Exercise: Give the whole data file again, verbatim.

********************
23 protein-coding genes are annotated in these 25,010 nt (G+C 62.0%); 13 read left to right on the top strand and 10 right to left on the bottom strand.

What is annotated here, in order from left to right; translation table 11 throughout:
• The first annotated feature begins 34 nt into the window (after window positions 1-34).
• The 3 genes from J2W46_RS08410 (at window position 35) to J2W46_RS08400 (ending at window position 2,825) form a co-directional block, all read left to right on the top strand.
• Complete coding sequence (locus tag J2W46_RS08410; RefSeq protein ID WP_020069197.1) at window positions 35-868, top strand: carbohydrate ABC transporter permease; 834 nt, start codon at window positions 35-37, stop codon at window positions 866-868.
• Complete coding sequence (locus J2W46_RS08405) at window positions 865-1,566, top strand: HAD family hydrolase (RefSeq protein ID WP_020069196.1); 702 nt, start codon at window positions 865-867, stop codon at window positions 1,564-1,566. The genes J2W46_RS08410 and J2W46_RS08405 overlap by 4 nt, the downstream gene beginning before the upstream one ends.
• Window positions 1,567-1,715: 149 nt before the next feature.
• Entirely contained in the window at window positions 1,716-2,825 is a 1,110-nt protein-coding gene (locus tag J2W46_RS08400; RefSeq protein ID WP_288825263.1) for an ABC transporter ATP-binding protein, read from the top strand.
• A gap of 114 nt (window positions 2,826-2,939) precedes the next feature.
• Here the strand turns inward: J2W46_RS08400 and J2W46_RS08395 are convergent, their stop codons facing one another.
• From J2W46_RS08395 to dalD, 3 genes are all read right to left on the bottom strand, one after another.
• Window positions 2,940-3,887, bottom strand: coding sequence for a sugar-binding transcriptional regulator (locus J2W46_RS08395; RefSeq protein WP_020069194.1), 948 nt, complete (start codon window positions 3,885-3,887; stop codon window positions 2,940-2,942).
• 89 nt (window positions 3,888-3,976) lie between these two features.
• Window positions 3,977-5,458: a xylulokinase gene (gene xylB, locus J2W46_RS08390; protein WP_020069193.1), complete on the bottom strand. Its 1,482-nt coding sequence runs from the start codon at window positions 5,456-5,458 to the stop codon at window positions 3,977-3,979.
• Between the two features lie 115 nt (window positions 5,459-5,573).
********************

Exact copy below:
23 protein-coding genes are annotated in these 25,010 nt (G+C 62.0%); 13 read left to right on the top strand and 10 right to left on the bottom strand.

What is annotated here, in order from left to right; translation table 11 throughout:
• The first annotated feature begins 34 nt into the window (after window positions 1-34).
• The 3 genes from J2W46_RS08410 (at window position 35) to J2W46_RS08400 (ending at window position 2,825) form a co-directional block, all read left to right on the top strand.
• Complete coding sequence (locus tag J2W46_RS08410; RefSeq protein ID WP_020069197.1) at window positions 35-868, top strand: carbohydrate ABC transporter permease; 834 nt, start codon at window positions 35-37, stop codon at window positions 866-868.
• Complete coding sequence (locus J2W46_RS08405) at window positions 865-1,566, top strand: HAD family hydrolase (RefSeq protein ID WP_020069196.1); 702 nt, start codon at window positions 865-867, stop codon at window positions 1,564-1,566. The genes J2W46_RS08410 and J2W46_RS08405 overlap by 4 nt, the downstream gene beginning before the upstream one ends.
• Window positions 1,567-1,715: 149 nt before the next feature.
• Entirely contained in the window at window positions 1,716-2,825 is a 1,110-nt protein-coding gene (locus tag J2W46_RS08400; RefSeq protein ID WP_288825263.1) for an ABC transporter ATP-binding protein, read from the top strand.
• A gap of 114 nt (window positions 2,826-2,939) precedes the next feature.
• Here the strand turns inward: J2W46_RS08400 and J2W46_RS08395 are convergent, their stop codons facing one another.
• From J2W46_RS08395 to dalD, 3 genes are all read right to left on the bottom strand, one after another.
• Window positions 2,940-3,887, bottom strand: coding sequence for a sugar-binding transcriptional regulator (locus J2W46_RS08395; RefSeq protein WP_020069194.1), 948 nt, complete (start codon window positions 3,885-3,887; stop codon window positions 2,940-2,942).
• 89 nt (window positions 3,888-3,976) lie between these two features.
• Window positions 3,977-5,458: a xylulokinase gene (gene xylB, locus J2W46_RS08390; protein WP_020069193.1), complete on the bottom strand. Its 1,482-nt coding sequence runs from the start codon at window positions 5,456-5,458 to the stop codon at window positions 3,977-3,979.
• Between the two features lie 115 nt (window positions 5,459-5,573).